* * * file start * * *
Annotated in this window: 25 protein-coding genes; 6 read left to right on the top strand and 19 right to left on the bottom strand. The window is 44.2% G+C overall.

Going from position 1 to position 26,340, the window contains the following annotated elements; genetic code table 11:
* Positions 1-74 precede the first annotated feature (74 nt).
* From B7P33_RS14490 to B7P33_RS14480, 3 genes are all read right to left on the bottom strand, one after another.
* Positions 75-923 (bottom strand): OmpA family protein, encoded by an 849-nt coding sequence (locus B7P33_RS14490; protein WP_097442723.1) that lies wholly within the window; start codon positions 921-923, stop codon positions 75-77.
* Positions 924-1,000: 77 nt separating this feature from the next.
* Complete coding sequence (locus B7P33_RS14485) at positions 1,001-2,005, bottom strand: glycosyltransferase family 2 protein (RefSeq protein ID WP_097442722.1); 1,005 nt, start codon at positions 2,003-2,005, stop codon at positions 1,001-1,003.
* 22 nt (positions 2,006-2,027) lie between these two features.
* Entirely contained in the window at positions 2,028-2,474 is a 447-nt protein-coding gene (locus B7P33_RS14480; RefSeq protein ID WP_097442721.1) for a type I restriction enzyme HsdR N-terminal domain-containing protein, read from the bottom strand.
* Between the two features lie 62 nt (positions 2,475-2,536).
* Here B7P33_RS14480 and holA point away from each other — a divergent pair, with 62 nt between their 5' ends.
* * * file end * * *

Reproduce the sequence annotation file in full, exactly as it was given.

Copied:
Annotated in this window: 25 protein-coding genes; 6 read left to right on the top strand and 19 right to left on the bottom strand. The window is 44.2% G+C overall.

Going from position 1 to position 26,340, the window contains the following annotated elements; genetic code table 11:
* Positions 1-74 precede the first annotated feature (74 nt).
* From B7P33_RS14490 to B7P33_RS14480, 3 genes are all read right to left on the bottom strand, one after another.
* Positions 75-923 (bottom strand): OmpA family protein, encoded by an 849-nt coding sequence (locus B7P33_RS14490; protein WP_097442723.1) that lies wholly within the window; start codon positions 921-923, stop codon positions 75-77.
* Positions 924-1,000: 77 nt separating this feature from the next.
* Complete coding sequence (locus B7P33_RS14485) at positions 1,001-2,005, bottom strand: glycosyltransferase family 2 protein (RefSeq protein ID WP_097442722.1); 1,005 nt, start codon at positions 2,003-2,005, stop codon at positions 1,001-1,003.
* 22 nt (positions 2,006-2,027) lie between these two features.
* Entirely contained in the window at positions 2,028-2,474 is a 447-nt protein-coding gene (locus B7P33_RS14480; RefSeq protein ID WP_097442721.1) for a type I restriction enzyme HsdR N-terminal domain-containing protein, read from the bottom strand.
* Between the two features lie 62 nt (positions 2,475-2,536).
* Here B7P33_RS14480 and holA point away from each other — a divergent pair, with 62 nt between their 5' ends.